O then, my Christian brethren, of whatever name or wherever resident, cultivate this sprit of prayer ; set apart such a time as will be most eligible for secret prayer and meditation, and for your family devotion; and persuade your Christian friends to do the same. Recollect that there is a point which unites the hearts of all Christians. However distant their climate, ħowever different their rank, however varied their age, their sex, their circumstances; there is one point where the rich, the poor, the young, the aged, the African, the Hindoo, the barbarian, Scythian, bond and free, all meet--All look unto Jesus.--He is the centre which unites them all. Their eyes are fixed upon Him sitting on the mercy-seat. Let then this petition from the hearts of all meet there. Lord, fill the earth with thy glory. Pour thy Spirit opon all flesh. Convert the Jews. Convert the Gentiles. Destroy the power of Satan, and reign thyself for ever and ever. The united prayers even of millions of sinners are not worthy the acceptance of the Lord Jehovah, and therefore can merit nothing. But we have an Advocate with the Father, Jesus Christ the righteous. He will present our poor petitions with the incense of his own merits, and they shall bring down an answer of peace. Let us then offer this prayer in faith, and let it be frequently renewed. Let us leave the time, the order, the circumstances of its fulfilment to the Lord. He may try our patience, but he will never disappoint our hope. “ He never said to the sons of Jacob, Seek ye my face in vain.” O, then, pray in faith, and let your prayer be accoinpanied with deep humiliation. Whatever other cause has occasioned the Lord hitherto to withhold a larger supply of His heavenly grace, each Christian must feel this to be one cause-his own sin. This has helped to separate between God and his people. Let the Church of Christ, then, now take its proper posture—that of an humble penitent. (Isaiah, Ixiv. 6.) Each Christian, each family, each communion, humbly confessing their sins to the Lord. “The sacrifices of God are a broken spirit--a broken and a contrite heart, O God, thou wilt not despise.” And that your future progress may correspond with this beginning, let me recommend to all the followers of Christ, to search the Scriptures daily ; to seek a conversation becoming the Gospel; to be particularly cautious against grieving the Holy Spirit, and to cultivate brotherly love to all Christians, and good will to all mankind. For many an age the world has been trying what pride, and vanity, and strife, and selfishness could effect; and, after all their experiments, they find “ there is no peace to the wicked." Let the Church of Christ take another course. Let it be seen what love, and peace, and harmony, and good will can produce. The religion of our blessed Lord has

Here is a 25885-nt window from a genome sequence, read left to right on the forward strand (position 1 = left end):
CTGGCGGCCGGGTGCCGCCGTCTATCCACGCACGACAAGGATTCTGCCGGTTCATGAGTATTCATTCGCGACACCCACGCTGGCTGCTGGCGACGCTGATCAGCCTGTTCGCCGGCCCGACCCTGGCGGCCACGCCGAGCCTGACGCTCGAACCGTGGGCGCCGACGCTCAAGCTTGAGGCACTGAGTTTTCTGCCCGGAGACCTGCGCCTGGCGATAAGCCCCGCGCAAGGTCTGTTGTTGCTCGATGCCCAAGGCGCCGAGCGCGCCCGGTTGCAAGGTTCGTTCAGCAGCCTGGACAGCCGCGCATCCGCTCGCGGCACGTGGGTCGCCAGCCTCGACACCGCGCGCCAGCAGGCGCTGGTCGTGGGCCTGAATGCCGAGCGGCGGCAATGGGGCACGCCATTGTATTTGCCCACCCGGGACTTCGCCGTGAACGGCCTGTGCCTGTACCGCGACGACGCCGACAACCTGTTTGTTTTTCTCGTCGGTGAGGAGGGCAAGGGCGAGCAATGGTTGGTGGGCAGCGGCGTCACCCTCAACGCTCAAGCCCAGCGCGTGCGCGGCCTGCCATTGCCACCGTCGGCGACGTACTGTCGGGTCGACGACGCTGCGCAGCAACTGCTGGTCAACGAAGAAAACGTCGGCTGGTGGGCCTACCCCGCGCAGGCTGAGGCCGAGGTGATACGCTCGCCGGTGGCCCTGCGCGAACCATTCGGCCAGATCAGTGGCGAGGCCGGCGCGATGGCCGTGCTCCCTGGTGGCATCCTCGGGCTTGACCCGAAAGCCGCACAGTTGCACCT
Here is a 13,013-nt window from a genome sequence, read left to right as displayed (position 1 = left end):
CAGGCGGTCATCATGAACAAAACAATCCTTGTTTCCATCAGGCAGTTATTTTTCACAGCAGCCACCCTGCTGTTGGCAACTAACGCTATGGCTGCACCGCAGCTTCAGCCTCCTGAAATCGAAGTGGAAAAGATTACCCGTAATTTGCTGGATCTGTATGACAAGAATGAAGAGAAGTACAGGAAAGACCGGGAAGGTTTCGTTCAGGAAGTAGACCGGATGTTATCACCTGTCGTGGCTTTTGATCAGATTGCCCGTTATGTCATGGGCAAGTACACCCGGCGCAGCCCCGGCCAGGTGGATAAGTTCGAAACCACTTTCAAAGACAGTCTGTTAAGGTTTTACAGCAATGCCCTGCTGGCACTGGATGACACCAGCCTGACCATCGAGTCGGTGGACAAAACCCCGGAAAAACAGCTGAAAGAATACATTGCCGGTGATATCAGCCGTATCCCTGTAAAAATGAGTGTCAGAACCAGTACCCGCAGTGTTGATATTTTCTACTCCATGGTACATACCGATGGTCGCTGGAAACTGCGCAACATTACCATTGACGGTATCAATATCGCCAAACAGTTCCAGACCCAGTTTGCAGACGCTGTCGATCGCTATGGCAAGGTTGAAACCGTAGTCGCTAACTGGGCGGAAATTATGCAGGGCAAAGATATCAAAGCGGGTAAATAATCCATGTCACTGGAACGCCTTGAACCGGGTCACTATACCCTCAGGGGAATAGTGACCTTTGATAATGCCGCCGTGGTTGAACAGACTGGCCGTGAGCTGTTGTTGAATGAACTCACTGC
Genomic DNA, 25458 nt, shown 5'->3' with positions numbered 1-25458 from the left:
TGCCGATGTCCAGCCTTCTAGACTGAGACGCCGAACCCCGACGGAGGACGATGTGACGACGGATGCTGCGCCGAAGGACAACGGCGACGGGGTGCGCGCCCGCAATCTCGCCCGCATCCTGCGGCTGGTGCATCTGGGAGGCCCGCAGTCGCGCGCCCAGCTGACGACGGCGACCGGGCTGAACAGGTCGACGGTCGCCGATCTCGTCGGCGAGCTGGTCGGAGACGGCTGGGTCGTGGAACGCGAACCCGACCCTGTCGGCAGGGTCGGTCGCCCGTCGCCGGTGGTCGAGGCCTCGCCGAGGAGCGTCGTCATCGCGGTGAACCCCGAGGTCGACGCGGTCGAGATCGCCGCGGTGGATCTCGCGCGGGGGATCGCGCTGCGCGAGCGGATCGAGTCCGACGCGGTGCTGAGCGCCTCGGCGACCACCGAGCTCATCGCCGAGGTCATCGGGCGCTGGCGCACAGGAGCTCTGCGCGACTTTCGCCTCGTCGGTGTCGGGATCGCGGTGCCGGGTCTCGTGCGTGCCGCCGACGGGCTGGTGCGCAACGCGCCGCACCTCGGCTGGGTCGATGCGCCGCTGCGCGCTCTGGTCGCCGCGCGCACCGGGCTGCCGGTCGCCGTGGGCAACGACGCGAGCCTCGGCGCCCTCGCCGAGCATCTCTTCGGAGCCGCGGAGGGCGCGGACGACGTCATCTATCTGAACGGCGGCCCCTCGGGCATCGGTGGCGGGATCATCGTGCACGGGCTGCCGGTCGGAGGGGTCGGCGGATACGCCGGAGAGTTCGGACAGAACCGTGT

never yet shone with its proper lustre. When it first appeared, it had to defend itself against all the prejudices of the Jews, and against all the ignorance and idolatry of the Gentiles; and since its truth has been established, the divisions of Christians have weakened its force and marred its beauty.

Let it now be seen in its true character-uniting the hearts of all its followers. “By this shall all men know that ye are my disciples, if ye have love one to another.” (Jobn, xiii. 35.)


To the Editor of the Christian Ilerald, SIR-Interesting occurrences, affording opportunities for religious instruction, are often fortuitous, and their impressions on the mind are usually deep and lasting, in proportion as they are novel and unexpected. Sensible that the subject of the following narration cannot appear with equal advantage from the press, as it did from the desk, yet, should it be half as interesting to your readers as it was to the writer, it may well claim a page in the Christian Herald.

Journeying through Connecticut, on my return from a western tour, while passing a neat country village, and when coming in sight of the Meeting-house, I observed the appearance of a considerable number of people; and upon inquiry, was informed that that they were attending divine service, and a Mr. , an elderly clergyman from a neighbouring town, was delivering them a Missionary Sermon. Though a stranger both to the place and people, the interest which I felt in this great common cause of Christianity, induced me to alight, and hastily make my way into the house as one of the assembly. I took the first seat that presented, without disturbing the congregation, for their minds were happily too much preoccupied even to notice the entering of a stranger. I was unfortunately too late to hear any but the closing part of the sermon ; yet the application was too pointed and pungent, to leave any doubt respecting the method of arrangement and discussion in the doctrinal branch. Every appearance was in a high degree imposing. At my first entering, my mind was struck with a peculiar awe : the stillness, solemnity, and fixed attention of a numerous congregation--the subject of the preacher--his manner, original, feeling and animated—who, though apparently about sixty, displayed all the fire and sprightliness of youth, and was so evidently inspired by the subject, that his whole soul appeared depicted in his countenance, words and gestures;-in fine, every appearance throughout combined to excite and deepen the impression, “how awful is this place, this is none other than the house of God, and this is the gate of Heaven.” The text, I soon perceived, was the words of Paul to the Philippians ; “Let the same mind be in you that was also in Christ Jesus." His object was, from the unparalleled benevolence of the great Redeemer, as the most alluring and powerful example for human imitation, to enforce the obligation of Christians to follow their divine Master: and especially to inspire a spirit of zeal and liberality